Bell Hooks praises Beyonce’s Lemonade, but with a word of caution: the black female experience cannot be neatly tied up in an hour-long visual presentation; that there is no glamorization in rage; that in order to overcome hurt we must let go of the romanticizing of patriarchal-led relationships. Read her poignant article here.
It’s still taking me some time to process the passing of Prince. Yeah, I know Beyonce just dropped a major film and album, of which I watched and listed. Lemonade was great, and I mean that with all honesty. But in listening to her album, and so many other recent hits, I immediately heard the artists and visionaries of those who came decades before her. The artists who have been copied to death, revered to the heavens. And, as great as Beyonce’s new album is, there will never be another Prince. He lit a fiery path that has yet to be duplicated.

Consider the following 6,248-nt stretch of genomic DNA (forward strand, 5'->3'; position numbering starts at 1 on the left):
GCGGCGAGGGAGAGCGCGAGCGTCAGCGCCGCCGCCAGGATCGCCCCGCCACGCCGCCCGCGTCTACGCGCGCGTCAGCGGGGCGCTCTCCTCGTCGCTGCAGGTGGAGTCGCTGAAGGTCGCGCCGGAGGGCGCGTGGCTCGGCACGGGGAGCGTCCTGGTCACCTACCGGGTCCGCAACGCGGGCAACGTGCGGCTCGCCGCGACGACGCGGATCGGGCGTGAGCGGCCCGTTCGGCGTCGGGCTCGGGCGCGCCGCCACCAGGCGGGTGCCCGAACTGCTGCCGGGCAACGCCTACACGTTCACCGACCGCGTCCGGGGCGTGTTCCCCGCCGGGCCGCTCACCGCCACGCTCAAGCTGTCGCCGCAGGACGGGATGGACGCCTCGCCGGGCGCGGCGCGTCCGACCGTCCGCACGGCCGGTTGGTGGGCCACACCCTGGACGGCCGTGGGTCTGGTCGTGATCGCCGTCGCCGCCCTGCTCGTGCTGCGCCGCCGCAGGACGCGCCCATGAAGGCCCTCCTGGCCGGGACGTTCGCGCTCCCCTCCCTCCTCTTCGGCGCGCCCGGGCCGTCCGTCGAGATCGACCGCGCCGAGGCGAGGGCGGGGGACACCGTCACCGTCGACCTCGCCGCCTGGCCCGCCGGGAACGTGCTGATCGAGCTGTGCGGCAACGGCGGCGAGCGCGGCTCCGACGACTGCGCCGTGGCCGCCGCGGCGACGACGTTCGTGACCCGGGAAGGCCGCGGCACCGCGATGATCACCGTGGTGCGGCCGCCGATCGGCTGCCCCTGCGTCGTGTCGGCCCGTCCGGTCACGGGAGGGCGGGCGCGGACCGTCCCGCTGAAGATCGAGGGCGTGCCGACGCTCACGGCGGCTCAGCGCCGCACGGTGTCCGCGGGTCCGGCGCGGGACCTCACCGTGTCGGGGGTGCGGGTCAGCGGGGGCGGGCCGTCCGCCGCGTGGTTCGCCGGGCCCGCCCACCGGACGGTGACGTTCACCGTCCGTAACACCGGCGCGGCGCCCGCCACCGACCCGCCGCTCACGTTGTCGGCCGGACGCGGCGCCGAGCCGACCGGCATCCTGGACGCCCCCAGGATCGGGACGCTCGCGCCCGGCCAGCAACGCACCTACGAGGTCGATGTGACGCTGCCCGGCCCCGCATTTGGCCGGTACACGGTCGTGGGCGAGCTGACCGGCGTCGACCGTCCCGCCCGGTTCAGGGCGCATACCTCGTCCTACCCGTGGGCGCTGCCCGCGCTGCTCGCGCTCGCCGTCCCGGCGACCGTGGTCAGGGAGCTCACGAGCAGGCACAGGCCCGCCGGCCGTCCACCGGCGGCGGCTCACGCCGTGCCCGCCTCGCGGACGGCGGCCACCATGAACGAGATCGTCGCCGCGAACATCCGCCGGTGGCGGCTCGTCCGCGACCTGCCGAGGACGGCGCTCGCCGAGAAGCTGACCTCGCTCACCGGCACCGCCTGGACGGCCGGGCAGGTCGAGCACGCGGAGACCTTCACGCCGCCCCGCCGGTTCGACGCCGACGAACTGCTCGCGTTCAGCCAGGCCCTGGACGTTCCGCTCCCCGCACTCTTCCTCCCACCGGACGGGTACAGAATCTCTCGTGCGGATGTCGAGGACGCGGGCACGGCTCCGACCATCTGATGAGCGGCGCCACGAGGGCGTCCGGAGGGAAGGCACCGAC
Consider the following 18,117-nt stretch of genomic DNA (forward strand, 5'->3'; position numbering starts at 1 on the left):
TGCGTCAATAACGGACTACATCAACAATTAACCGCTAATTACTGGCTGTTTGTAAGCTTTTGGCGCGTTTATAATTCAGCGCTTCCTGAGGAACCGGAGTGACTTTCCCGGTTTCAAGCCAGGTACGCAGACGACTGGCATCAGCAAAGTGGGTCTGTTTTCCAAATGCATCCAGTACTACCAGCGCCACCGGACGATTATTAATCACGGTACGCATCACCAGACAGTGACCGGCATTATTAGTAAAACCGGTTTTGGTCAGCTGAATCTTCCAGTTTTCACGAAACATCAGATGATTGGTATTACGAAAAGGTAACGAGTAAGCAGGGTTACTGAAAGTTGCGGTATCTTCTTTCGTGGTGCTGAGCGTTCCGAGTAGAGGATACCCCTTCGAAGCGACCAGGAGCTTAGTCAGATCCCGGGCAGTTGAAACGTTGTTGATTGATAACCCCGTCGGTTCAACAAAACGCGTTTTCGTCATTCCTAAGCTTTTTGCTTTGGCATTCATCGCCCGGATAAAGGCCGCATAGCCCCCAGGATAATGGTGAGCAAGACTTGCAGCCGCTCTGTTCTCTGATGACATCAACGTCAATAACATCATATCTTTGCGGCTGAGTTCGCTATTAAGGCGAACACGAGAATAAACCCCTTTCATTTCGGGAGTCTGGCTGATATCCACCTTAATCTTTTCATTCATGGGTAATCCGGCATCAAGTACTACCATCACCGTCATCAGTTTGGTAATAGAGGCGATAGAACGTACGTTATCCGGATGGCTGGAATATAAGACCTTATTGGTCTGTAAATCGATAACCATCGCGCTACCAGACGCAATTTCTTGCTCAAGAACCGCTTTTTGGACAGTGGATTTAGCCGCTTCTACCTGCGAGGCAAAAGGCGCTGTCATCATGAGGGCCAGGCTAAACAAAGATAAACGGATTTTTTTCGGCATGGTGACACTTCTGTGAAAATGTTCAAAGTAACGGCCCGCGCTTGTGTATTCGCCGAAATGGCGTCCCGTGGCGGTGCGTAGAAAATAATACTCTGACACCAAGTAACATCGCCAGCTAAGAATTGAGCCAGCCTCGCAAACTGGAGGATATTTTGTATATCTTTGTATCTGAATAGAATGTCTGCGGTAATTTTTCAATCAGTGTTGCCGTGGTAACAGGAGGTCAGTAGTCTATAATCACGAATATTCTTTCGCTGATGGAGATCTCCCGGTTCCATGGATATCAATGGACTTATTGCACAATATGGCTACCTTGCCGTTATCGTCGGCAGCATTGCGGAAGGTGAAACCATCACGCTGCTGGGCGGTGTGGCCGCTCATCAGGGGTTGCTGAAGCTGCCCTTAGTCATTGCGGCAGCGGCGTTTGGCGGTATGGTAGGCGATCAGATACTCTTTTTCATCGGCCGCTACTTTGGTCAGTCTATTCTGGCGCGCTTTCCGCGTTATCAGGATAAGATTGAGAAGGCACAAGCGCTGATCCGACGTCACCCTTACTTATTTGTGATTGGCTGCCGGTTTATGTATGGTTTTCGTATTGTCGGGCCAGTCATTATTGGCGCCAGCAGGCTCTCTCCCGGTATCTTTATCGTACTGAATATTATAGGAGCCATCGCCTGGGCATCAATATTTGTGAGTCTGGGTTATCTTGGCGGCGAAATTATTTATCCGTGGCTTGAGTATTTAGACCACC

Prince. He was a concrete part of my childhood. My uncle would blast his albums day in and day out, and I marveled at this queer sound, full of pulse, passion, rock and roll and blackness. Where Michael Jackson filled me with girly giddiness, Prince ushered me into womanhood, allowing me to relish in my sexual being. We partied to Prince, made love to Prince, smoked to Prince. He was the soundtrack of my youthful coming out. Song after song reminds me of past boyfriends, Alphabet City, stolen issues of Penthouse, and trips to Paramus Park mall.
Prince. Rest in Power and Soul.
Below, the images and albums that personally touched me: